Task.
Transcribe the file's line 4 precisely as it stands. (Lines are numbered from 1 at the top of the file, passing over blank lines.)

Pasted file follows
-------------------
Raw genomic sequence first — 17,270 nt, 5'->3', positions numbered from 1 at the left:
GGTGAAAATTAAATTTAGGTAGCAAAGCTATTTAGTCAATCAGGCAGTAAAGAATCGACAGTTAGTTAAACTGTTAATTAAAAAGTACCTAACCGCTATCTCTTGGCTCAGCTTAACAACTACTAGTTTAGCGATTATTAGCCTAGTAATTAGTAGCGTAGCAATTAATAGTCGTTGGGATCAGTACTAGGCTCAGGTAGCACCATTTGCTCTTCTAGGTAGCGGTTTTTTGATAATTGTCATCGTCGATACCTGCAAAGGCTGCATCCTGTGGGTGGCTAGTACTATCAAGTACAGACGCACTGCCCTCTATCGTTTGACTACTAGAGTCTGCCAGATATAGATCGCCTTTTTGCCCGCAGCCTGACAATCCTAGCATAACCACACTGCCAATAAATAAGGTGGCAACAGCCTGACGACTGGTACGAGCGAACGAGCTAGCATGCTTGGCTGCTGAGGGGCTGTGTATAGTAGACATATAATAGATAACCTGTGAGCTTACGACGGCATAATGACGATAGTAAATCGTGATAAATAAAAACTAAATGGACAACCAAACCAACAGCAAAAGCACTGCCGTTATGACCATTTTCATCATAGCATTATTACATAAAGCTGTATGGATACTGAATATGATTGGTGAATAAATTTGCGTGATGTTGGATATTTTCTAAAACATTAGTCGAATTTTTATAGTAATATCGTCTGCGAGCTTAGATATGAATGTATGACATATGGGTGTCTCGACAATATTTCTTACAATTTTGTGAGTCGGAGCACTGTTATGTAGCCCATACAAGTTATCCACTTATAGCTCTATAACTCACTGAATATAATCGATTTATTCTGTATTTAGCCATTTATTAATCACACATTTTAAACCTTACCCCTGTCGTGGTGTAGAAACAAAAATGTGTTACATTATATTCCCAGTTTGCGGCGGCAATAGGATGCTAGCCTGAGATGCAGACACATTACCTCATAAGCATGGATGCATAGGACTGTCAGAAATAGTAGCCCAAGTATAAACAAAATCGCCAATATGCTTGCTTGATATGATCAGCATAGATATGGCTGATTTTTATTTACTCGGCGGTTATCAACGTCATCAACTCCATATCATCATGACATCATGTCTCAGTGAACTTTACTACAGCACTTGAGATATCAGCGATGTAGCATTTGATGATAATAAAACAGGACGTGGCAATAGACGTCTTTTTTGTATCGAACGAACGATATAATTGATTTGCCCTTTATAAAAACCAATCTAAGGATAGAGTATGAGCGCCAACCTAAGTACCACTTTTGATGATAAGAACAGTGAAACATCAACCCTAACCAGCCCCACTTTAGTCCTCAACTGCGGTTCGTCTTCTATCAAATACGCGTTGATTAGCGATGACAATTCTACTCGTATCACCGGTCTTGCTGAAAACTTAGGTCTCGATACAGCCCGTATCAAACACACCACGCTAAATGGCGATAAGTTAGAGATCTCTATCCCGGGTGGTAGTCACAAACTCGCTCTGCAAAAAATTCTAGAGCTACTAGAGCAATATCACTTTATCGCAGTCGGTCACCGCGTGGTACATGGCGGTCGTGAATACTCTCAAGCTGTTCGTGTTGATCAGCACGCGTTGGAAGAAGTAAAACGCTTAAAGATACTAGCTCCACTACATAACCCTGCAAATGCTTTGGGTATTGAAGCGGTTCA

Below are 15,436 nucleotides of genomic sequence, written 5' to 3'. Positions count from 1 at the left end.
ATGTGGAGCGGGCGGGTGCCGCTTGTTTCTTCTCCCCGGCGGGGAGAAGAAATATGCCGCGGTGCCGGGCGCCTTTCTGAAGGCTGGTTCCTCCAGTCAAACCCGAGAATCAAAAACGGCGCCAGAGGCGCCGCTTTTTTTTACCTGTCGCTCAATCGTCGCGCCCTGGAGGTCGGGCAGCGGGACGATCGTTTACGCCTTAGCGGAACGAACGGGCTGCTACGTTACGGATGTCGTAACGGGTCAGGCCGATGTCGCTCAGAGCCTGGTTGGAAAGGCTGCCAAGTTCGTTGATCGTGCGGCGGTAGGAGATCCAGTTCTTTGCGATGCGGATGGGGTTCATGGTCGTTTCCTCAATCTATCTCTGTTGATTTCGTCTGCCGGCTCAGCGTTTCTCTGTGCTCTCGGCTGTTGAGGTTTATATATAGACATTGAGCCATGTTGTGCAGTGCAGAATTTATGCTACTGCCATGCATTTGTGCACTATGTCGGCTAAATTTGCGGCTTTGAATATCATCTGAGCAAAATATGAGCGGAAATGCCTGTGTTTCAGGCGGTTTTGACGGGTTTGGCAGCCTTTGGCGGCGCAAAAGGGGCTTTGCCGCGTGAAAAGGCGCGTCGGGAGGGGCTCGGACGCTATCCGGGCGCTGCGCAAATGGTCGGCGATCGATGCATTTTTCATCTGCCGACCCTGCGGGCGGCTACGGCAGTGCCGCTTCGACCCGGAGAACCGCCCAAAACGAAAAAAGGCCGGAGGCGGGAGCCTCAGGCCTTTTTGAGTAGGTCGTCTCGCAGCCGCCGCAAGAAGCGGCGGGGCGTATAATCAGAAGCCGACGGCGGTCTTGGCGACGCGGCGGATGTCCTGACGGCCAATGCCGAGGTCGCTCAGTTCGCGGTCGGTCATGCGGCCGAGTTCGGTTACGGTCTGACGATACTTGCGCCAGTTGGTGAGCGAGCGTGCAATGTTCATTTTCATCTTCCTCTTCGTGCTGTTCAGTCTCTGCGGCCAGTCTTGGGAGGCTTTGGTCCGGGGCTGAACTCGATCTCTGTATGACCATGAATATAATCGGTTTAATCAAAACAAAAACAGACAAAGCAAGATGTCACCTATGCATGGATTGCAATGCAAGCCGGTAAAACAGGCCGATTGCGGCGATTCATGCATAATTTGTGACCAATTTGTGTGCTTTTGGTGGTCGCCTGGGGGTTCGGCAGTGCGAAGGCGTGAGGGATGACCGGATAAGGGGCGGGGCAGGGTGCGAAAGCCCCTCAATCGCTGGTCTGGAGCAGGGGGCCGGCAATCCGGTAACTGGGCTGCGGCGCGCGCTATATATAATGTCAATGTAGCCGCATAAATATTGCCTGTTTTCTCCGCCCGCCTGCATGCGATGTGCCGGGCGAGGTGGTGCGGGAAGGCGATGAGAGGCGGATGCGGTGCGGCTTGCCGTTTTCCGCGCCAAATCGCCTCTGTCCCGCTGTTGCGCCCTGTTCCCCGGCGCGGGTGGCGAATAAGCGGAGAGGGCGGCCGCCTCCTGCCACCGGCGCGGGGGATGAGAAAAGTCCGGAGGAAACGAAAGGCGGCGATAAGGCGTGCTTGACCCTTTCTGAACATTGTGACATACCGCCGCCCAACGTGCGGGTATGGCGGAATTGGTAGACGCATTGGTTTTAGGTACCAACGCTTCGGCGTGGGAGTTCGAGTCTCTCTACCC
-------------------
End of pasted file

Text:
ATGTGGAGCGGGCGGGTGCCGCTTGTTTCTTCTCCCCGGCGGGGAGAAGAAATATGCCGCGGTGCCGGGCGCCTTTCTGAAGGCTGGTTCCTCCAGTCAAACCCGAGAATCAAAAACGGCGCCAGAGGCGCCGCTTTTTTTTACCTGTCGCTCAATCGTCGCGCCCTGGAGGTCGGGCAGCGGGACGATCGTTTACGCCTTAGCGGAACGAACGGGCTGCTACGTTACGGATGTCGTAACGGGTCAGGCCGATGTCGCTCAGAGCCTGGTTGGAAAGGCTGCCAAGTTCGTTGATCGTGCGGCGGTAGGAGATCCAGTTCTTTGCGATGCGGATGGGGTTCATGGTCGTTTCCTCAATCTATCTCTGTTGATTTCGTCTGCCGGCTCAGCGTTTCTCTGTGCTCTCGGCTGTTGAGGTTTATATATAGACATTGAGCCATGTTGTGCAGTGCAGAATTTATGCTACTGCCATGCATTTGTGCACTATGTCGGCTAAATTTGCGGCTTTGAATATCATCTGAGCAAAATATGAGCGGAAATGCCTGTGTTTCAGGCGGTTTTGACGGGTTTGGCAGCCTTTGGCGGCGCAAAAGGGGCTTTGCCGCGTGAAAAGGCGCGTCGGGAGGGGCTCGGACGCTATCCGGGCGCTGCGCAAATGGTCGGCGATCGATGCATTTTTCATCTGCCGACCCTGCGGGCGGCTACGGCAGTGCCGCTTCGACCCGGAGAACCGCCCAAAACGAAAAAAGGCCGGAGGCGGGAGCCTCAGGCCTTTTTGAGTAGGTCGTCTCGCAGCCGCCGCAAGAAGCGGCGGGGCGTATAATCAGAAGCCGACGGCGGTCTTGGCGACGCGGCGGATGTCCTGACGGCCAATGCCGAGGTCGCTCAGTTCGCGGTCGGTCATGCGGCCGAGTTCGGTTACGGTCTGACGATACTTGCGCCAGTTGGTGAGCGAGCGTGCAATGTTCATTTTCATCTTCCTCTTCGTGCTGTTCAGTCTCTGCGGCCAGTCTTGGGAGGCTTTGGTCCGGGGCTGAACTCGATCTCTGTATGACCATGAATATAATCGGTTTAATCAAAACAAAAACAGACAAAGCAAGATGTCACCTATGCATGGATTGCAATGCAAGCCGGTAAAACAGGCCGATTGCGGCGATTCATGCATAATTTGTGACCAATTTGTGTGCTTTTGGTGGTCGCCTGGGGGTTCGGCAGTGCGAAGGCGTGAGGGATGACCGGATAAGGGGCGGGGCAGGGTGCGAAAGCCCCTCAATCGCTGGTCTGGAGCAGGGGGCCGGCAATCCGGTAACTGGGCTGCGGCGCGCGCTATATATAATGTCAATGTAGCCGCATAAATATTGCCTGTTTTCTCCGCCCGCCTGCATGCGATGTGCCGGGCGAGGTGGTGCGGGAAGGCGATGAGAGGCGGATGCGGTGCGGCTTGCCGTTTTCCGCGCCAAATCGCCTCTGTCCCGCTGTTGCGCCCTGTTCCCCGGCGCGGGTGGCGAATAAGCGGAGAGGGCGGCCGCCTCCTGCCACCGGCGCGGGGGATGAGAAAAGTCCGGAGGAAACGAAAGGCGGCGATAAGGCGTGCTTGACCCTTTCTGAACATTGTGACATACCGCCGCCCAACGTGCGGGTATGGCGGAATTGGTAGACGCATTGGTTTTAGGTACCAACGCTTCGGCGTGGGAGTTCGAGTCTCTCTACCC